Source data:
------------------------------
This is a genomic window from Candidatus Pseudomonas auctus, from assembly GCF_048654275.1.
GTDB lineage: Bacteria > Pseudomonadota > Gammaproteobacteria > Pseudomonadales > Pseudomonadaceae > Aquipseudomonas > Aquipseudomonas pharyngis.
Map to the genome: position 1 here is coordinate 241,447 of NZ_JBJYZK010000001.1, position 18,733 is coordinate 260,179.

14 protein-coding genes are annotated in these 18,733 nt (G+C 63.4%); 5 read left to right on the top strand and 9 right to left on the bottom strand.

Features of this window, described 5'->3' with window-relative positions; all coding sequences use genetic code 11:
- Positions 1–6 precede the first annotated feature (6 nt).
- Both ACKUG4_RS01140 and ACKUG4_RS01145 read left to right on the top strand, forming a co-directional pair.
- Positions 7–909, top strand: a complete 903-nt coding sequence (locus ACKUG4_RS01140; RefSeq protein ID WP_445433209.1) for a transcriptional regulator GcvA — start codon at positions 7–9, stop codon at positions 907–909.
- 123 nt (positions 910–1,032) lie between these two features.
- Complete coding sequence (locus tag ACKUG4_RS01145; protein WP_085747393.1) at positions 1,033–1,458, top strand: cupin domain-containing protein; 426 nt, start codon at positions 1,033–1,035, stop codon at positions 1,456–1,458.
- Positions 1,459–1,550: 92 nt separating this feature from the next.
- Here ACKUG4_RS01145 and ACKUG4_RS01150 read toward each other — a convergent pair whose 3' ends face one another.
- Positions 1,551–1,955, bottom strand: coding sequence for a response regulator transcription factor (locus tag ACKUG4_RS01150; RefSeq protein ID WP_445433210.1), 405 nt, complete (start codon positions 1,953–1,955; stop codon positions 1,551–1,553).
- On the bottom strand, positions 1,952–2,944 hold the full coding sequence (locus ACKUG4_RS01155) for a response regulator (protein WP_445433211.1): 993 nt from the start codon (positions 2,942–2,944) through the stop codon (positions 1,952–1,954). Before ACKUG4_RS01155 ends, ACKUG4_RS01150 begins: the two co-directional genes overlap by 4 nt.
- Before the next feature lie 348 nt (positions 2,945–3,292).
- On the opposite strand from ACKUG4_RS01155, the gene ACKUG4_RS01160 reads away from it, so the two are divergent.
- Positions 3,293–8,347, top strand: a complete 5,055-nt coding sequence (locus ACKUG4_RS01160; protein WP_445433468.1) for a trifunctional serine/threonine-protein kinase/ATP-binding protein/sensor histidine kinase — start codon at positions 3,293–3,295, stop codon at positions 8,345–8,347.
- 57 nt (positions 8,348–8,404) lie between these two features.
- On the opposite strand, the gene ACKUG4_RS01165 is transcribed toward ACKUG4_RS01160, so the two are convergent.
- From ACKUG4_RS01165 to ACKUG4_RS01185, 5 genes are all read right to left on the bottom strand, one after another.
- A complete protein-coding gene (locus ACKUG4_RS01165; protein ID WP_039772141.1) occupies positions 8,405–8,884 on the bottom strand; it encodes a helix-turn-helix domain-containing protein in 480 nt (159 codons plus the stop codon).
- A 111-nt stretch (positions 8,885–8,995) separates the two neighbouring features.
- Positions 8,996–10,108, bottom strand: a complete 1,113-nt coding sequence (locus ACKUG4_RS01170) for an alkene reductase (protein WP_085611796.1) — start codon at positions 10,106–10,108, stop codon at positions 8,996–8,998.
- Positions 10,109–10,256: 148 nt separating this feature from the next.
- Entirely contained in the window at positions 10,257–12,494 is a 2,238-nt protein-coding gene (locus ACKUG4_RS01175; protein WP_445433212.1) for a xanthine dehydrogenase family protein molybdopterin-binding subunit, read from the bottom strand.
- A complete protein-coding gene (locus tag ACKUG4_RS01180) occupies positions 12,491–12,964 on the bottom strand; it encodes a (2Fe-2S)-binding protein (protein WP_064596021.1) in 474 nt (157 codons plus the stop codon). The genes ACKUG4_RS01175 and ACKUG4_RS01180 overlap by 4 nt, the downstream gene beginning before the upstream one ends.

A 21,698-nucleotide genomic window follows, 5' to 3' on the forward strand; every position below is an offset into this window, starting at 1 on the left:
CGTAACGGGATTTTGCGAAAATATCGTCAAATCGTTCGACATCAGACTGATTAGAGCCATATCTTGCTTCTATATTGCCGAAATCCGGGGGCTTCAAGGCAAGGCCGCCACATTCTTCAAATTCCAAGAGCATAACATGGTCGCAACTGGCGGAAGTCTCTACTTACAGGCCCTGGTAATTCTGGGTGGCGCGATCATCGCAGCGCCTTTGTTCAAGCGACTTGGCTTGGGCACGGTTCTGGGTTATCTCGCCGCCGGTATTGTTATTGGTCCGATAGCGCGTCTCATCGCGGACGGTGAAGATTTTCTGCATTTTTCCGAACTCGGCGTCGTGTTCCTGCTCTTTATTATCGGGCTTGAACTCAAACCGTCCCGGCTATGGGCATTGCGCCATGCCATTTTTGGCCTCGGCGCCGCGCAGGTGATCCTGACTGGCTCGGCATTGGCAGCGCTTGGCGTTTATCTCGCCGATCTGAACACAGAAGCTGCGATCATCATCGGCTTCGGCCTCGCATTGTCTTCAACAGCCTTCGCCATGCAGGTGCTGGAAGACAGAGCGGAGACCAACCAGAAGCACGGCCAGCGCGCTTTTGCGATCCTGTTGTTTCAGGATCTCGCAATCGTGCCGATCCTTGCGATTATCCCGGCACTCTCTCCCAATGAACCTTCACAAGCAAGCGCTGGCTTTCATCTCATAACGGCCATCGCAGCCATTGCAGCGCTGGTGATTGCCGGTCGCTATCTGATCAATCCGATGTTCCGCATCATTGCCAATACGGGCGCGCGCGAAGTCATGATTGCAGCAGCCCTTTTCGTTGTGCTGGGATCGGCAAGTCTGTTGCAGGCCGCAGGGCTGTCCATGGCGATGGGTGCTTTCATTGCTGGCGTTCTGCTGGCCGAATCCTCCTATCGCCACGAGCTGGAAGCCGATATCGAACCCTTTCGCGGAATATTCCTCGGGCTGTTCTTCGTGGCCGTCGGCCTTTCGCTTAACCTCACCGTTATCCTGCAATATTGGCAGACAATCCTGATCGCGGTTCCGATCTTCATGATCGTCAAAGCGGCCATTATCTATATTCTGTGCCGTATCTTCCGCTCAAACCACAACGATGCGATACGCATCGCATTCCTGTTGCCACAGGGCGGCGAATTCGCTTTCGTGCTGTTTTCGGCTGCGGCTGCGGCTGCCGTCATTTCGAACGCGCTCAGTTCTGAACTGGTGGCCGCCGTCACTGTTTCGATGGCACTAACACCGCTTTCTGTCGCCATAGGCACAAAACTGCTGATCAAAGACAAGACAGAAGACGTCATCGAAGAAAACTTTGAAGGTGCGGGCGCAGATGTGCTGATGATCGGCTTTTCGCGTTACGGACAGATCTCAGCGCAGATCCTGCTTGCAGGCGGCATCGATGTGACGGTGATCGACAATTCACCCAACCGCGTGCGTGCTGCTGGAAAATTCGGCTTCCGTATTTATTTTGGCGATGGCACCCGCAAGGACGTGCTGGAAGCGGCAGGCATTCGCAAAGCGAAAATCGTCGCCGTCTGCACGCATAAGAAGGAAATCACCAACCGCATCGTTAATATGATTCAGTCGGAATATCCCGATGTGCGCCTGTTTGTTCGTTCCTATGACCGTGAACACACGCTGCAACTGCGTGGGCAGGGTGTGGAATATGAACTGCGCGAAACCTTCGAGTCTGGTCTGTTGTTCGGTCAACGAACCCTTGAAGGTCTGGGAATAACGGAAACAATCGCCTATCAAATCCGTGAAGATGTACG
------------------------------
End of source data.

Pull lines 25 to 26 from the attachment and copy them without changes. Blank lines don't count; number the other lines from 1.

- Entirely contained in the window at positions 10,257–12,494 is a 2,238-nt protein-coding gene (locus ACKUG4_RS01175; protein WP_445433212.1) for a xanthine dehydrogenase family protein molybdopterin-binding subunit, read from the bottom strand.
- A complete protein-coding gene (locus tag ACKUG4_RS01180) occupies positions 12,491–12,964 on the bottom strand; it encodes a (2Fe-2S)-binding protein (protein WP_064596021.1) in 474 nt (157 codons plus the stop codon). The genes ACKUG4_RS01175 and ACKUG4_RS01180 overlap by 4 nt, the downstream gene beginning before the upstream one ends.